What is the point of YA fiction?

What is the point of YA fiction?

This year our Baillie Gifford Children and Young People’s programme will question whether age-related classifications are inhibiting the way people read and perceive certain genres of fiction and authors.

Our Children & Education Programme Director, Janet Smyth comments: “YA author Frances Hardinge won the Costa Book of the Year with her novel The Lie Tree which was published as Young Adult fiction but clearly of a quality to stand alongside any great adult novelist. I do worry that YA fiction, the major publishing creation of the last decade, means many readers will never experience some wonderful writing. Some of the bravest, boldest and darkest fiction is currently being created but it is often too readily overlooked. If Salinger had been writing Catcher in the Rye today it would have been classified as YA.”

Young Adult sales have soared, outselling adult fiction 25:1 in recent years and in 2016 the Book Festival will welcome many leading YA authors including Anne Cassidy, Simon Mayo, John Boyne, transgender author Juno Dawson, Alaskan author Bonnie-Sue Hitchcock and Cat Clarke.

On Monday 22 August the development and future of Young Adult fiction will be argued in the Great YA Debate between Anthony McGowan and Elizabeth Wein chaired by Daniel Hahn, and involving a wider audience that will include authors Annabel Pitcher, Christopher Edge, Jenny Downham and Patrice Lawrence.

Well known for their adult books, PS I Love You and Shopaholic, Cecelia Ahern and Sophie Kinsella will be presenting their first children’s books Flawed and Finding Audrey. Julia Donaldson is back with three new books across four events, including one with the Gruffalo illustrator Axel Scheffler. Famed for The Tiger Who Came to Tea and the Mog series Judith Kerr presents her first new novel in 37 years, Mister Cleghorn’s Seal.

Illustration is a major part of children’s publishing and features widely in our Baillie Gifford Children’s Programme this year. Alex T Smith is our 2016 illustrator in residence, presenting his many characters through fun workshops, Big Draws and interviews. Jim Kay presents the first look at the illustrated edition of Harry Potter and the Philosophers Stone while French graphic novelist Barroux returns to Charlotte Square Gardens and joins Chris Haughton and Emer Stamp in an event highlighting creative practices and techniques for illustrators.

Young children’s favourite David Melling’s Hugless Douglas questions if food can be yummy without honey in his new book Hugless Douglas and the Great Cake Bake. Children’s Laureate Chris Riddell has been invited to present The Siobhan Dowd Trust Memorial Lecture concentrating on the importance of giving all children access to books. Riddell will also bring his own characters to life, encouraging his audience to ask questions that he will draw answers to live in front of his audience.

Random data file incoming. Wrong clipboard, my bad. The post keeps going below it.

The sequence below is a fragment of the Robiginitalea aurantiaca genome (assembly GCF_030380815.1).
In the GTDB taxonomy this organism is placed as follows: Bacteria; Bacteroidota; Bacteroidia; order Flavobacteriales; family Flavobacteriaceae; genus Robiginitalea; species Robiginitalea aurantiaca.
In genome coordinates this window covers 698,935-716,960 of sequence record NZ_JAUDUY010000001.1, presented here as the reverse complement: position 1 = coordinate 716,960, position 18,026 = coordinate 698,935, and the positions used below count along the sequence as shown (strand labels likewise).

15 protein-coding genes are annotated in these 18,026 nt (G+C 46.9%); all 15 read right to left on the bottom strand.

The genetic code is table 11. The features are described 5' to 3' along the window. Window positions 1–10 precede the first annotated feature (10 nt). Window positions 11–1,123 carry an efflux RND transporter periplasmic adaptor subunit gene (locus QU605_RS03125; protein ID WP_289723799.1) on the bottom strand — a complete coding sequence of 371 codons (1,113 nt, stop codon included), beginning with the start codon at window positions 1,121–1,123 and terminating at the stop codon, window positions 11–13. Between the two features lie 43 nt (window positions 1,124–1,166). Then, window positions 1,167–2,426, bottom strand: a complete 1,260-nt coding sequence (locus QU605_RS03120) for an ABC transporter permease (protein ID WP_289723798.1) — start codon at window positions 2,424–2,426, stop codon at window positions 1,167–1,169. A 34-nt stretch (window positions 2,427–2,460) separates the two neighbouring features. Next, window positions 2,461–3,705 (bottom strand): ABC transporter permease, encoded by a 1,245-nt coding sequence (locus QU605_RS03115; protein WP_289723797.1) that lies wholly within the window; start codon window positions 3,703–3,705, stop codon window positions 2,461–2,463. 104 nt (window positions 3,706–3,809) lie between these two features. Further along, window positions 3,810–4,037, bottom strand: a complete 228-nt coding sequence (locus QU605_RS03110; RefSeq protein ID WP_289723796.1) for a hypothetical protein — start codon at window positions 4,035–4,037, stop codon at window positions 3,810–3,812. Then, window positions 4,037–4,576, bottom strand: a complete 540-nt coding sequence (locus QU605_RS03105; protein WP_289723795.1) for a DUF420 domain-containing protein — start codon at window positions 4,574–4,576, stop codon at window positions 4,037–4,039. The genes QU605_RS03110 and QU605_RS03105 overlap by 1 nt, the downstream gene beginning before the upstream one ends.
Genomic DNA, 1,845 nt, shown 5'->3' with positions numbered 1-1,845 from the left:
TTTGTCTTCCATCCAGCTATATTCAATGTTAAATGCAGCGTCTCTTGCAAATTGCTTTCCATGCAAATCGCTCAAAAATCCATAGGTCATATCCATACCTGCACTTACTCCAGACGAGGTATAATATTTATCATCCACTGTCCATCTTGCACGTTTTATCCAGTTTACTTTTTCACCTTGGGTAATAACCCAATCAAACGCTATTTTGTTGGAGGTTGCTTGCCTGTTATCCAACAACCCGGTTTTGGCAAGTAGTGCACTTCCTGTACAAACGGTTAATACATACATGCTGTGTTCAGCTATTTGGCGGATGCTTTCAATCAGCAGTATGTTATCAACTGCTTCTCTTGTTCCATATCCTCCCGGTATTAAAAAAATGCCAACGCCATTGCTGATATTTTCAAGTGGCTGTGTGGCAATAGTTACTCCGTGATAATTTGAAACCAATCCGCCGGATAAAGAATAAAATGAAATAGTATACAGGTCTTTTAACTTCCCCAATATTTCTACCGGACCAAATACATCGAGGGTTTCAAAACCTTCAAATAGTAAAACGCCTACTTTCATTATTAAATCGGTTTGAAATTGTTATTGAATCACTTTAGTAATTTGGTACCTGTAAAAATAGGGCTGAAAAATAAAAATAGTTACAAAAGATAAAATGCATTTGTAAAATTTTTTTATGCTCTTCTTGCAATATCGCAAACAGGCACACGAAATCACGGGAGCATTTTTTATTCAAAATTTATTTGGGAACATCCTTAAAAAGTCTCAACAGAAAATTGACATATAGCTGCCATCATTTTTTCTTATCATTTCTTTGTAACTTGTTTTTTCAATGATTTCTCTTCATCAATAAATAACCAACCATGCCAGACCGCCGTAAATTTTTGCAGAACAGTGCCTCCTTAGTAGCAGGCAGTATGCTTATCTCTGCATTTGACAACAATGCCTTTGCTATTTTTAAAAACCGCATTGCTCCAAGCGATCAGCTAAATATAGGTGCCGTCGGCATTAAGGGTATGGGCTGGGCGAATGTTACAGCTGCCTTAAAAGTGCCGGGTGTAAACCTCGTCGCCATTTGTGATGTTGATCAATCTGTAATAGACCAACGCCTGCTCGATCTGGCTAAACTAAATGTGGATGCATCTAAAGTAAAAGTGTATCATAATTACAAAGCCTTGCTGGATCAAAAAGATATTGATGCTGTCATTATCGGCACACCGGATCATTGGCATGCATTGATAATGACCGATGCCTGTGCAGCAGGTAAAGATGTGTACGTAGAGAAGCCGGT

Big Draw events have been so popular in recent years that they’ve been increased by 100 percent across the whole programme. The free events in the Baillie Gifford Story Box are a chance for all children to get involved in a major artwork led by an author-illustrator in a community atmosphere where all abilities are encouraged. Author-illustrators hosting Big Draws in 2016 include Debi Gliori, Matt Spink, Hrefna Bragadottir and husband and wife team, Ana and Thiago de Moraes.

2016 is also the year of big birthdays for many treasured children’s characters. Throughout the Book Festival there will be parties and events celebrating Paddington Bear turning 60, The Broons and Oor Wullie at 80 and Winnie-the-Pooh reaching 90 and reciting a poem to the Queen. Other key anniversaries include 100 years since the birth of Roald Dahl, Beatrix Potter at 150 and 400 years since the death of Shakespeare.

Word wizards Sara-Jane Arbury and Fiona Ross reveal the wondercrump of Roald Dahl’s vocabulary in their Oxford Roald Dahl Dictionary, gloriumptious gobblefunk! The ‘Dick and Dom’ of Australian children’s TV, The Listies, present their disgusting dictionary of revolting worlds, scribbles and poo-etry in Ickypedia.

The Baillie Gifford’s Children’s Programme is an integral part of our world leading Book Festival, and this year a new world record will be attempted in Charlotte Square Gardens as authors Craig Glenday and Stephen Daultry present the latest edition of Guinness World Records 2017. 

The Edinburgh International Book Festival receives funding from Creative Scotland and the City of Edinburgh Council and this year welcomes over 800 participants from 55 different countries to Charlotte Square Gardens and runs from Saturday 13 to Monday 29 August 2016.  Entrance to the Gardens is FREE and full details of the programme can be found at www.edbookfest.co.uk. Tickets to all events go on sale at 8.30am on Tuesday 21 June 2016, online at www.edbookfest.co.uk, by phone on 0845 373 5888 or in person at the Box Office at the Roxburghe Hotel on George Street (on Tuesday 21 June only, thereafter at The Hub, Castlehill).

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